I have always loved observing the inquisitive nature of children. Watching them interact with a new experience is magical. The unadulterated and raw curiosity can reveal something extraordinary in even the most mundane places and experiences. But curiosity, like many other things, has to be nurtured and encouraged in order for it to thrive.
“Kids are born curious about the world. What adults primarily do in the presence of kids is unwittingly thwart the curiosity of children.” – Neil deGrasse Tyson
Not Now. Not Ever?
A lot of things we interact with as adults are novel to kids, so it is natural for them to want to learn and examine our experiences. Life’s little moments are often the best opportunities to embrace children’s curiosity, but life gets in the way. Because we are often too busy, we unwittingly eradicate curiosity from our children.
I discovered this when I was rushing to get to dressed and my first born asked to help me with my belt. I won’t lie, it was hard for someone that lives by “early is on time, on time is late, and late is unacceptable,” to stop and be present. Especially when I am trying to be on time! But that day I stopped and spent a couple of minutes showing L how the belt works and how to properly latch it.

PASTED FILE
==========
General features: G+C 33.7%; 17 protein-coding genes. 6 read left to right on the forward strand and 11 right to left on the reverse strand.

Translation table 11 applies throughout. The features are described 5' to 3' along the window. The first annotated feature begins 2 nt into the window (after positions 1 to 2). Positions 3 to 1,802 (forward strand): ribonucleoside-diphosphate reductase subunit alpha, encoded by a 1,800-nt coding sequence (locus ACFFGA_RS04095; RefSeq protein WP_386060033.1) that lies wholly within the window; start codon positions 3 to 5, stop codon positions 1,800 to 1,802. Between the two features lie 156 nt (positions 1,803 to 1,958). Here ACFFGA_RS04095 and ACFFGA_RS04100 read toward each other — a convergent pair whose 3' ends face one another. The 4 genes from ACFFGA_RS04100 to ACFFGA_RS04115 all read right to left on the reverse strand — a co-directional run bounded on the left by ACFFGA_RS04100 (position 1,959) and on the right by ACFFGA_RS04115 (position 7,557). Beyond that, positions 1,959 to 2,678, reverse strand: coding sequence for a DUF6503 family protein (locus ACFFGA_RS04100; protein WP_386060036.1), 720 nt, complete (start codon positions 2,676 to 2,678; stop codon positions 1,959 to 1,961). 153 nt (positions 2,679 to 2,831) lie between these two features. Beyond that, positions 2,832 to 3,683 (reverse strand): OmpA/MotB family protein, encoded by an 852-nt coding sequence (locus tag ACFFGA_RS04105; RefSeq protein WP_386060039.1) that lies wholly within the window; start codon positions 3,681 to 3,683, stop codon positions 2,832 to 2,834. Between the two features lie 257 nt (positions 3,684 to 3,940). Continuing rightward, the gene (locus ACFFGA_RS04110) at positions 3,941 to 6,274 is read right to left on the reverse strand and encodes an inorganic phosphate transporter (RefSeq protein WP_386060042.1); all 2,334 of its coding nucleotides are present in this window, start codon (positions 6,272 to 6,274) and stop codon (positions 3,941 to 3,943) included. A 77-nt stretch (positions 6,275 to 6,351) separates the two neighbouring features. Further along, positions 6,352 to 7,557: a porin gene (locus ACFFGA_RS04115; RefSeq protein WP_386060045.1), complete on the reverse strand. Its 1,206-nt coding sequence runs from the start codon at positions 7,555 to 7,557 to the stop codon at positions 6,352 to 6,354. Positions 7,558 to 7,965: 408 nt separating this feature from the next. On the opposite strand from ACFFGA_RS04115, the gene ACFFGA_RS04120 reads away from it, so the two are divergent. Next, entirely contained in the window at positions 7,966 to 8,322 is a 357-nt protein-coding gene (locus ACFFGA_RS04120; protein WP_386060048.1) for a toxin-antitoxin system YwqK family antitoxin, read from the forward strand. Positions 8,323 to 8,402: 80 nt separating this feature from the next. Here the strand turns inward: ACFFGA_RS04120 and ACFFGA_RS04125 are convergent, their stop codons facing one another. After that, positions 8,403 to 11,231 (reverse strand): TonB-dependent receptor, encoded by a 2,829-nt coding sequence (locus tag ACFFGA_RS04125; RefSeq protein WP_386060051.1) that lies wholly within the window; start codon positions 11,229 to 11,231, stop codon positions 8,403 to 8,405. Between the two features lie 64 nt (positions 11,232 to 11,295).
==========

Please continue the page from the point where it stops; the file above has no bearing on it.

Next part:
The ecstatic look on her face reminded me that there are simple joys in life that are worth pausing for. I could see her fighting the excitement as I gave directions and then beam with pride when she was able to buckle and tuck away my belt, just like I showed her. I could tell that the impact of that lesson went far beyond her learning how belts worked. I promised myself I would do my best to gift as many of those moments as I could to my children.
Life’s Little, Yet Impactful, Moments
Moments like the one I described are the reason I learned to question things as a kid. My parents, both trained engineers, would explain physics, trigonometry, and chemistry concepts to me as a child. I would ask a lot of questions, and l was lucky that my parents could answer them.
Now as an adult, I can pass that torch of curiosity to my children. Nourishing their inquisitive instincts with little bits of time and attention here and there will make all of the difference for them; arriving to work a couple of minutes later won’t. I have always believed that people should never stop learning, and as parents we have to provide a conducive environment for our children.
Take the extra minute. Give your children the opportunity to explore and watch them transform.